'It Would Have Changed the Game' -- An Oral History of ChipTic, Part 1

ChipTic made a splash but then crashed hard at the WSOP.

At the 2012 World Series of Poker, a shiny new product received its public unveiling. Players and fans the world over were introduced to a program with revolutionary potential. It could track the chip ebbs and flows of every player in a tournament while also serving as the back end operating system to run said tournament. It promised the ability to change the way poker tournaments were followed, with players and fans interacting at the stroke of a few keys.

That product was ChipTic. And it proved to be a colossal failure.

This is the oral history of ChipTic, from those who experienced it first-hand and witnessed that failure — three former employees, two members of WSOP staff and two poker media members who watched it implode. The interviews have been edited and condensed for clarity. All titles are dated to 2012.

A One-Stop Shop for Poker Tournaments

Dan Carpenter (ChipTic operations director): I ran the DeepStack Extravaganza on day shift at the Venetian. I left Venetian in 2010 and I had moved to Austin, Texas. I got approached in April of 2011. I got a call out of the blue from a guy, John Beveridge. I remember the guy, but we weren't close. He was a player and he owned a company called PageMail. He was a fairly well-off guy.

Doug Shrader (ChipTic employee): John was the guy with the vision. This was kind of his dream.

Dan Carpenter: He said, "You run the best tournaments, you're nice, you're friendly, you enforce all the rules. I would like you to be operations director for this project I'm working on." He made me sign a [non-disclosure agreement]. He showed me basically it did everything you could think of with a tournament, right from when you register.

I agreed to do the job. We recruited [Eric Brewstein] out of Philly to be the finance guy. He kind of knew everyone at the WSOP. Very savvy business guy.

Doug Shrader: I was the first one to be brought on as one of the "fab four." They needed me because they needed a dealer perspective to see how the dealers would react. I was brought in to oversee everything and back up Dan. Answer any question the players had, help the dealers along if they had problems. As a dealer myself, I know what it's like to be in the box. I was there to streamline the process and help any way that I could.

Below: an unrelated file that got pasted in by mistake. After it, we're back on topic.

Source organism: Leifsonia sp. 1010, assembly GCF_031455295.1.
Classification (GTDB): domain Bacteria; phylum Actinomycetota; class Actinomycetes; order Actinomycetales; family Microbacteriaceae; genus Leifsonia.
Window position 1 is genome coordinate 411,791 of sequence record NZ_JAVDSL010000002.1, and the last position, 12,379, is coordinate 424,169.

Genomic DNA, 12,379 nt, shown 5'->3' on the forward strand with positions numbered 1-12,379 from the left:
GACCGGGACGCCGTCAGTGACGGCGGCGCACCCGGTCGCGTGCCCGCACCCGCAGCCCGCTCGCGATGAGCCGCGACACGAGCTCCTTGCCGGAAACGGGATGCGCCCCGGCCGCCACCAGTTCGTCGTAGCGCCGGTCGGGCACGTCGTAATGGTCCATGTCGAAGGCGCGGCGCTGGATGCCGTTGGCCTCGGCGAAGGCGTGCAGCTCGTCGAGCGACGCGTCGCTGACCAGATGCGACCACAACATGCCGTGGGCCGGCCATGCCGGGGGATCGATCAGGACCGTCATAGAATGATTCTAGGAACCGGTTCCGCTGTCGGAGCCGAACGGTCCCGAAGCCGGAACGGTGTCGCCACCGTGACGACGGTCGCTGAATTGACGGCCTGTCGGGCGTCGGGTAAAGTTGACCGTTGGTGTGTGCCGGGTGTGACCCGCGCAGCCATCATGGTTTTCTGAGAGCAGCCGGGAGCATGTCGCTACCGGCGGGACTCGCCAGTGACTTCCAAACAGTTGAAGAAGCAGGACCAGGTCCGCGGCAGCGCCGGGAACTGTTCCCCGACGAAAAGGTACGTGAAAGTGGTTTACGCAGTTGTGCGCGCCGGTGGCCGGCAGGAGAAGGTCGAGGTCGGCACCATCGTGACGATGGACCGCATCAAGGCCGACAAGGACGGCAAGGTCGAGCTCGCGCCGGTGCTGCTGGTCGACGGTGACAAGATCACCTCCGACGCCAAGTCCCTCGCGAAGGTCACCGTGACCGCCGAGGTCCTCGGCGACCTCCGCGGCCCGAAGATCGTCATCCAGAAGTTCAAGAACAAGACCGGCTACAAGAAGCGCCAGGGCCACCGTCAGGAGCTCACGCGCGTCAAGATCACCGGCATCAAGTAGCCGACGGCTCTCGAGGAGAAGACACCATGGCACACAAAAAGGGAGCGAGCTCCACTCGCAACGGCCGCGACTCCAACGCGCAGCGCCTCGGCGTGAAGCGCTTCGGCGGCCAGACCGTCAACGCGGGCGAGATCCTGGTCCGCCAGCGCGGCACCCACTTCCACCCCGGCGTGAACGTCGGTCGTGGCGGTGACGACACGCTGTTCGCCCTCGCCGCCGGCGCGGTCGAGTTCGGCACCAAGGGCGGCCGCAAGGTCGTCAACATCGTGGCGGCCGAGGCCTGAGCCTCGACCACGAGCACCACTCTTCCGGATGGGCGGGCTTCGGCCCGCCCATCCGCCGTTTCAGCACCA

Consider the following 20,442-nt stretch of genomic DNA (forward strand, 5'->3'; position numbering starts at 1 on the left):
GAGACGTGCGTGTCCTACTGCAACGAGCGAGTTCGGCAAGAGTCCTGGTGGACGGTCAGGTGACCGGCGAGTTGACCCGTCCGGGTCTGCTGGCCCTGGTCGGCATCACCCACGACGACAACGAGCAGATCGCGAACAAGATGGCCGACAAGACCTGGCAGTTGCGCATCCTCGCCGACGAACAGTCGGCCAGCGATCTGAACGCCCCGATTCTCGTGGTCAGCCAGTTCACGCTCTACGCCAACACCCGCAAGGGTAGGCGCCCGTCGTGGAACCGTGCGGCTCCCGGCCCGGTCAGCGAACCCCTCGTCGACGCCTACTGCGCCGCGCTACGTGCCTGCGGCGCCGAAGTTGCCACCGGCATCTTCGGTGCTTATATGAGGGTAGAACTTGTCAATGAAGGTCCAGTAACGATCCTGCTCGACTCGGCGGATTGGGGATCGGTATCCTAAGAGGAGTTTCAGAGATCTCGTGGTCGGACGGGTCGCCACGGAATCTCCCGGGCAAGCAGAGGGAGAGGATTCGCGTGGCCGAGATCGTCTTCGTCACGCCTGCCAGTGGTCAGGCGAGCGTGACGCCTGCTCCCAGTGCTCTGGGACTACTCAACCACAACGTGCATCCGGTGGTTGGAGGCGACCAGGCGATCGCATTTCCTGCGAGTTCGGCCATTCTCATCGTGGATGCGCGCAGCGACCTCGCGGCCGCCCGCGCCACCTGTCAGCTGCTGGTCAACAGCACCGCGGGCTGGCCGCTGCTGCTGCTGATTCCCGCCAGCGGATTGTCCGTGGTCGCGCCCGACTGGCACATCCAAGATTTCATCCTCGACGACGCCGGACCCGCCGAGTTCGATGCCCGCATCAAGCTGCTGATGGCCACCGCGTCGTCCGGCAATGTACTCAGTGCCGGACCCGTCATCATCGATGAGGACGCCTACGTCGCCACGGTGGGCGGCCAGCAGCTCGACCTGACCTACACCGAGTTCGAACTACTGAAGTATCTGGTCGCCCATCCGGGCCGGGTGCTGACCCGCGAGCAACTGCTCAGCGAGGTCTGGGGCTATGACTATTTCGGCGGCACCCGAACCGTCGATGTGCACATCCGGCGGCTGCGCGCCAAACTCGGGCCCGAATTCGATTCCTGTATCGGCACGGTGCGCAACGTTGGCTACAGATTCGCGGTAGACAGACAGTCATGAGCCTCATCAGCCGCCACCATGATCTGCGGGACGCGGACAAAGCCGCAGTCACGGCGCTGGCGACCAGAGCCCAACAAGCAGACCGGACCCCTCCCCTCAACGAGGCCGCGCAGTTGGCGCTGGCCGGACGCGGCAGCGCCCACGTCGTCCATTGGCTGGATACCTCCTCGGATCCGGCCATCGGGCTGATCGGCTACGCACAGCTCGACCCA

"It was more or less a tournament clock, Bravo and chip tracking technology all in one."

Dan had approached me with an opportunity. It was very vague as to what exactly it was going to entail, but I knew it was poker-related. He asked me a question: What if you could be in a poker tournament and at any time, anyone in the world could know what your chip stack is?

I said, "Is this something to do with chips?"

He said, "I can't tell you. Do you think it would be big?"

In college, I watched every WPT, every WSOP. As a fan, I think it would be a really cool feature to be sitting at home and be on your mobile device and see how Daniel Negreanu is doing in the tournament. Immediately, I said I'm listening.

Dan Carpenter: BlackBerry gave us 900 tablets for free. They were kind of on the downswing and were trying to get their name out there a little bit. We configured them so when you registered, you got your picture taken. You bought in and when you sat down, the software knew who you were. "Dan Carpenter, Seat 4 from U.S.A. and 10,000 starting chips." The dealer could look at me and look at the picture and see it was me. The dealer would hit a button, "receive player." That would activate them. Whenever a player got busted out, the dealer would hit "bust player." That would open the seat virtually in the system.